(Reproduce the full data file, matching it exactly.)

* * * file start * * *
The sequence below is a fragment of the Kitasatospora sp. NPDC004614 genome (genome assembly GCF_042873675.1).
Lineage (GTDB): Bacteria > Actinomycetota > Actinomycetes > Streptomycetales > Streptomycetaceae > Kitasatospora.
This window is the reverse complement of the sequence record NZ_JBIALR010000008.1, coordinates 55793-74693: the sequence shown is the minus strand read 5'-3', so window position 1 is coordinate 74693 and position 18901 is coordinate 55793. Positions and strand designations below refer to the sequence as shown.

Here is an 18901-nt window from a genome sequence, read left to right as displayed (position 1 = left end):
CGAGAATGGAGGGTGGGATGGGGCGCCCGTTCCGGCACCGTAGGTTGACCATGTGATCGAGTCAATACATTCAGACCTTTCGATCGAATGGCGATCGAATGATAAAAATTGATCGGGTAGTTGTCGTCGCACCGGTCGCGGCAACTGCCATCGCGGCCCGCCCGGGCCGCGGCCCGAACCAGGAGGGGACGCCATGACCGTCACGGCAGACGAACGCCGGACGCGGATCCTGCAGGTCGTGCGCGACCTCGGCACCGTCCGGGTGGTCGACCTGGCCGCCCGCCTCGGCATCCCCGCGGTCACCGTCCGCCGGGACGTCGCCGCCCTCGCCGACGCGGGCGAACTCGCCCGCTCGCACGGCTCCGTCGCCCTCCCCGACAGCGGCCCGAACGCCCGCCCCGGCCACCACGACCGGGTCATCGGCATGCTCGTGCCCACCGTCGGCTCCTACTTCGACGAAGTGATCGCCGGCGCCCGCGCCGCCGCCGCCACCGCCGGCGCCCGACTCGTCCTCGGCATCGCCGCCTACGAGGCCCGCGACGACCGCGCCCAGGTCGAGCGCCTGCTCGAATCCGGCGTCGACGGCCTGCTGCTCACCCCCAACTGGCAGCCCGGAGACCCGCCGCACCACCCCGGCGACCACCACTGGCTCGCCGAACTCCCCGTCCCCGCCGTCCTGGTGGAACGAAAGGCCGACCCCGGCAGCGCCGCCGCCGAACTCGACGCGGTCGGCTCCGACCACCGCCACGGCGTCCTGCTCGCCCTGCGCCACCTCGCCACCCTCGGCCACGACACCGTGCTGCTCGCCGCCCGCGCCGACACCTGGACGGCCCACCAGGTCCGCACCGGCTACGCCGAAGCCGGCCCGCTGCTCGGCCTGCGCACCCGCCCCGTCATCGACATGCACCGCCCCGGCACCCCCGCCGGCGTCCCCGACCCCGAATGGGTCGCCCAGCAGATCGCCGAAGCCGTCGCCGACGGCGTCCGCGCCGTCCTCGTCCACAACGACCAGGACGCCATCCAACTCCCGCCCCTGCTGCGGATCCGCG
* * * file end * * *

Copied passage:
The sequence below is a fragment of the Kitasatospora sp. NPDC004614 genome (genome assembly GCF_042873675.1).
Lineage (GTDB): Bacteria > Actinomycetota > Actinomycetes > Streptomycetales > Streptomycetaceae > Kitasatospora.
This window is the reverse complement of the sequence record NZ_JBIALR010000008.1, coordinates 55793-74693: the sequence shown is the minus strand read 5'-3', so window position 1 is coordinate 74693 and position 18901 is coordinate 55793. Positions and strand designations below refer to the sequence as shown.

Here is an 18901-nt window from a genome sequence, read left to right as displayed (position 1 = left end):
CGAGAATGGAGGGTGGGATGGGGCGCCCGTTCCGGCACCGTAGGTTGACCATGTGATCGAGTCAATACATTCAGACCTTTCGATCGAATGGCGATCGAATGATAAAAATTGATCGGGTAGTTGTCGTCGCACCGGTCGCGGCAACTGCCATCGCGGCCCGCCCGGGCCGCGGCCCGAACCAGGAGGGGACGCCATGACCGTCACGGCAGACGAACGCCGGACGCGGATCCTGCAGGTCGTGCGCGACCTCGGCACCGTCCGGGTGGTCGACCTGGCCGCCCGCCTCGGCATCCCCGCGGTCACCGTCCGCCGGGACGTCGCCGCCCTCGCCGACGCGGGCGAACTCGCCCGCTCGCACGGCTCCGTCGCCCTCCCCGACAGCGGCCCGAACGCCCGCCCCGGCCACCACGACCGGGTCATCGGCATGCTCGTGCCCACCGTCGGCTCCTACTTCGACGAAGTGATCGCCGGCGCCCGCGCCGCCGCCGCCACCGCCGGCGCCCGACTCGTCCTCGGCATCGCCGCCTACGAGGCCCGCGACGACCGCGCCCAGGTCGAGCGCCTGCTCGAATCCGGCGTCGACGGCCTGCTGCTCACCCCCAACTGGCAGCCCGGAGACCCGCCGCACCACCCCGGCGACCACCACTGGCTCGCCGAACTCCCCGTCCCCGCCGTCCTGGTGGAACGAAAGGCCGACCCCGGCAGCGCCGCCGCCGAACTCGACGCGGTCGGCTCCGACCACCGCCACGGCGTCCTGCTCGCCCTGCGCCACCTCGCCACCCTCGGCCACGACACCGTGCTGCTCGCCGCCCGCGCCGACACCTGGACGGCCCACCAGGTCCGCACCGGCTACGCCGAAGCCGGCCCGCTGCTCGGCCTGCGCACCCGCCCCGTCATCGACATGCACCGCCCCGGCACCCCCGCCGGCGTCCCCGACCCCGAATGGGTCGCCCAGCAGATCGCCGAAGCCGTCGCCGACGGCGTCCGCGCCGTCCTCGTCCACAACGACCAGGACGCCATCCAACTCCCGCCCCTGCTGCGGATCCGCG